These words conclude that chapter, the 93rd Chapter of our Holy Book, and I close by saying in comments besides the petitioners who have asked for help, there is the case of those who do not ask, but are nevertheless poor. Poor but not content in worldly goods, or poor in knowledge or resources, and not even knowing that they are poor. If you are bountiful and bound by God, your duty is to make that bounty spread far and wide, proclaim it and share it as our Holy Prophet, the prayers of peace be upon him, always did.
We all receive God's grace and guidance in some degree or another. We all owe it a duty to our fellow man, to humanity, to be kind and helpful to those less endowed, and in any respect of ourselves. Amen.
UNIDENTIFIED MALE: The Very Reverend John Felice, provincial minister of the Franciscan Order of Friars Minor.
VERY REVEREND JOHN FELICE: Lord of light and life, the God of Abraham, Isaac and Jacob, the father of Jesus of Nazareth, the Allah of Mohammed, give us the eyes of faith to see that we are all brothers and sisters, give us the greatness of heart to care about what happens to even the very least of us. Give us generous hands willing to wash one another's feet out of respect for our common human family.
In this spirit, bless our Brother Michael as he assumes the challenge of mayor of our beloved city in these difficult times. Give him a wise and understanding heart so that he may lead us as a brother. Give him counsel and fortitude so that he may always search for the truth with courage. Fill him with knowledge and reverence for your loving presence in every day of his life, and give him respect and honor for our diversity, which is the very source of our strength as a people.
May he always keep in his heart the simple prayer of my Brother Francis of Assisi: "Lord, make me an instrument of your peace. Where there is hatred, let me so love. Where there is injury, pardon. Where there is doubt, faith. Where there is despair, hope. Where there is darkness, light. And where there is sadness, joy."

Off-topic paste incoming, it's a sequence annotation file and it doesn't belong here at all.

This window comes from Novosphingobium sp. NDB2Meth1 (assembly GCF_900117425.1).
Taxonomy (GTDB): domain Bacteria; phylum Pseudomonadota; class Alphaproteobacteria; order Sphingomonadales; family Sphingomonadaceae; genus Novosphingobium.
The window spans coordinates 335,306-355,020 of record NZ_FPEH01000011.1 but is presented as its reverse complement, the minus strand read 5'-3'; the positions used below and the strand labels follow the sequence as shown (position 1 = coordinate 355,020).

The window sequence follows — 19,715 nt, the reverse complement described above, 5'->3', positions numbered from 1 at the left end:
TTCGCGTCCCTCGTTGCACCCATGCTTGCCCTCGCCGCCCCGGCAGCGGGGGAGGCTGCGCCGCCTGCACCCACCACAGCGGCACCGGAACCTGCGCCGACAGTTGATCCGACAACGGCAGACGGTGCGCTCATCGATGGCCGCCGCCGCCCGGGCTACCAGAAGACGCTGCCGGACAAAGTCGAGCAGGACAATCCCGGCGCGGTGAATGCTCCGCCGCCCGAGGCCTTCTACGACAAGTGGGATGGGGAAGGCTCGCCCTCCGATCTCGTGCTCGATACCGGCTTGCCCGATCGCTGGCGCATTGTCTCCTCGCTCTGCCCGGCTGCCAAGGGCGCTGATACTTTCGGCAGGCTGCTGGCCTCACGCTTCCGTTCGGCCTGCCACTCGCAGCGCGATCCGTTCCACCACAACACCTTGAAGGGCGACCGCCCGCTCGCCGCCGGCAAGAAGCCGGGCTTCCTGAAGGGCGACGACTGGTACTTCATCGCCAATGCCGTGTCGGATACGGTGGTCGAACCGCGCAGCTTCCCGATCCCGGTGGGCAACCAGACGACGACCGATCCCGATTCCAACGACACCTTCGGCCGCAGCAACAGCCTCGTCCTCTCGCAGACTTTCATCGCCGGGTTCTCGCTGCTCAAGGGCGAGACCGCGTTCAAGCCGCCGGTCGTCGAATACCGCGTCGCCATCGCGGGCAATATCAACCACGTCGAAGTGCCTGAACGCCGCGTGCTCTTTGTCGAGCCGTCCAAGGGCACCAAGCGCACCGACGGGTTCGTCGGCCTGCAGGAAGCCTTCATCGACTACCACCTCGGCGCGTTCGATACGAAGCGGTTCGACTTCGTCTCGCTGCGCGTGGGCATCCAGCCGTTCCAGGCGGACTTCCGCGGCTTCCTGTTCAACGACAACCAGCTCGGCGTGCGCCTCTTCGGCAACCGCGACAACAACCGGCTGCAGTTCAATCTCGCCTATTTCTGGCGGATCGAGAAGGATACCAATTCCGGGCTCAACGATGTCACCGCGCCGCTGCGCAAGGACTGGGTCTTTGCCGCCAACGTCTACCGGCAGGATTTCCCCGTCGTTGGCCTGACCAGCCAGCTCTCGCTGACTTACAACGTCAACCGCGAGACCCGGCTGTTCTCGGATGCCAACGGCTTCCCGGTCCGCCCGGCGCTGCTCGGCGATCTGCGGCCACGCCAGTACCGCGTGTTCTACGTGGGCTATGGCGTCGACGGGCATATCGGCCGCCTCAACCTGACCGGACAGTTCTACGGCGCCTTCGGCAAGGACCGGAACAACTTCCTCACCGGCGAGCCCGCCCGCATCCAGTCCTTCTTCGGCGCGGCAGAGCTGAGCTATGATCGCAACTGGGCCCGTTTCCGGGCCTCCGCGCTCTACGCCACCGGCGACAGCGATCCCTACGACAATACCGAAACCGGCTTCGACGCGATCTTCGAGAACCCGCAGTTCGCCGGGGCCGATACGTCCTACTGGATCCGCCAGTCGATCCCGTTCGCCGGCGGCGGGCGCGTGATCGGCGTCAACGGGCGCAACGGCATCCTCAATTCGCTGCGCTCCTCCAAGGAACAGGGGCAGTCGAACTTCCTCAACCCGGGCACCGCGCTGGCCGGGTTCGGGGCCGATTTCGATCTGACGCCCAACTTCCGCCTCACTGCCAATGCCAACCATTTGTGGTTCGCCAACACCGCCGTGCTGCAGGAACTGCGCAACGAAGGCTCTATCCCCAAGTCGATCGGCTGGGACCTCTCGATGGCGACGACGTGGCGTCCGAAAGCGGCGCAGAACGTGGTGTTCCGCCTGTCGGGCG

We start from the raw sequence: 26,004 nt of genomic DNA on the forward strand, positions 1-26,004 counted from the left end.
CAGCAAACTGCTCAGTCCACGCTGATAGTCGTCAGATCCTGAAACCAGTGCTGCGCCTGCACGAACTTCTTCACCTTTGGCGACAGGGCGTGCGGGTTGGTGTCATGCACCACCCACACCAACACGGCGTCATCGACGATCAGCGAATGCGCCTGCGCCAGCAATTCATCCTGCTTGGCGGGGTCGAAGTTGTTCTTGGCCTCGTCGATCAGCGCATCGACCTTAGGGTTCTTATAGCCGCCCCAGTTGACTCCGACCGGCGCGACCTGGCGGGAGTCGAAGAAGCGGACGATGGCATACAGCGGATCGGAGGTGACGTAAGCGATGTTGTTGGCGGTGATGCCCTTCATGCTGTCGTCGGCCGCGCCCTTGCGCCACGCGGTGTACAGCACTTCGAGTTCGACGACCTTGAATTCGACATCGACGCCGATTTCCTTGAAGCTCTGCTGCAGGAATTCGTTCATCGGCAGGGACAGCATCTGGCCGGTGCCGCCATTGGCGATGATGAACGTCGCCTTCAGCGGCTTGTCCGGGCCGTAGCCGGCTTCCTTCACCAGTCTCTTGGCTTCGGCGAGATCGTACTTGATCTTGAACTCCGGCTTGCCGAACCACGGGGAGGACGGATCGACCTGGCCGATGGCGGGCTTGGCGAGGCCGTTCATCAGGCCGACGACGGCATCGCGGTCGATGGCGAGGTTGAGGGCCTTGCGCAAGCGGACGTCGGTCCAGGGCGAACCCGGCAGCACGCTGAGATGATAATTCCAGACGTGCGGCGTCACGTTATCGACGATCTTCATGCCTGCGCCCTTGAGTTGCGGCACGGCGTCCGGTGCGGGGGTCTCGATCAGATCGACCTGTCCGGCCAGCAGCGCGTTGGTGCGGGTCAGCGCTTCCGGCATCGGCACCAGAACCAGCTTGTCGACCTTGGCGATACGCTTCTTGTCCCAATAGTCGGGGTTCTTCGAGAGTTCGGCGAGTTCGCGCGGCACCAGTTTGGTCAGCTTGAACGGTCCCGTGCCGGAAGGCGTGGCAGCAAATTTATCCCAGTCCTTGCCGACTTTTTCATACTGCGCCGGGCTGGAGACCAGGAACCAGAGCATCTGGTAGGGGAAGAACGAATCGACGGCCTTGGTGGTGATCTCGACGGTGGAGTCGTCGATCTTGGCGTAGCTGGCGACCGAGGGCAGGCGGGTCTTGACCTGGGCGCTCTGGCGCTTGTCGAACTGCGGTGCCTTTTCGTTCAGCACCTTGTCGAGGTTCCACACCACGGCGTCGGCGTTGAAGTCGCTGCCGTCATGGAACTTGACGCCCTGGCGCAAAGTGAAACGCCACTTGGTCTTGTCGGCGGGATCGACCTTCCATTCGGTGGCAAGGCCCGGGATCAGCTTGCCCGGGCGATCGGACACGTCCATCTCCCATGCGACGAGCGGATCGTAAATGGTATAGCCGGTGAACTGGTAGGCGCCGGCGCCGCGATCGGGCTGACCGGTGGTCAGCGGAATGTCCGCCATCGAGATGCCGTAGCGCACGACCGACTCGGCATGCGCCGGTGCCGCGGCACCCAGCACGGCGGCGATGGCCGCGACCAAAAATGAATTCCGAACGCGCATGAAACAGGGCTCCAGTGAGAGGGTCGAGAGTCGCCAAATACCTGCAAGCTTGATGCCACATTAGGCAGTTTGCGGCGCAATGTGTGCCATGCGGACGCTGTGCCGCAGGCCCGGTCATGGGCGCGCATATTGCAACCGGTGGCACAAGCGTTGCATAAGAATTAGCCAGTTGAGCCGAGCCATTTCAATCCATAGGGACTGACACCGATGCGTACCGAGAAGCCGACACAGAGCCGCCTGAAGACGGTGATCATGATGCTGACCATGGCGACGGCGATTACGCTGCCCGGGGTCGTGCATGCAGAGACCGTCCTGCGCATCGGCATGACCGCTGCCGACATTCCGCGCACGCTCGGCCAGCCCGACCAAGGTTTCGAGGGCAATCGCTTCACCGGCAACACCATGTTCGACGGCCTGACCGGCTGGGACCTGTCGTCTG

With this heart and in this spirit, bless Michael, bless Betsy Gotbaum and Bill Thompson, and bless all those who will serve with them in the building up of this great city. We ask all this of the one who loves us more than we will ever understand. Amen.
UNIDENTIFIED MALE: His Eminence Archbishop Demetrios, primate of the Greek Orthodox Church.
ARCHBISHOP DEMETRIOS: O merciful and eternal God, Father, Son and Holy Spirit, who grants abundant life and lasting peace, we offer our prayers to you on this day and in the days and years to come, for your servant, the new mayor of this city of New York, Michael Bloomberg. We ask you, O Lord, to bestow upon him divine strength and wisdom, so that he may provide noble and inspiring leadership during these challenging times.
May your providential guidance direct the mayor, his associates and his staff in benevolent plans, creative decisions and just actions that will strengthen family and community bonds, thus continuing the vital legacy of New York as the great city of the world, which offers unity and diversity and progress in the midst of adversity.
In this trying time following the tragedy of September 11, we ask you Lord to use and enhance the gifts and abilities of our mayor and those assisting him so that the very vital healing process of lives and communities will continue in a true and proper way.
We are deeply grateful to you, O God, for listening favorably to our petitions. We express to you our wholehearted thanks and praises for your enduring blessing for the protection that can only come from you, and for the abundance of life you have granted to us. May Your name be blessed forever. Amen.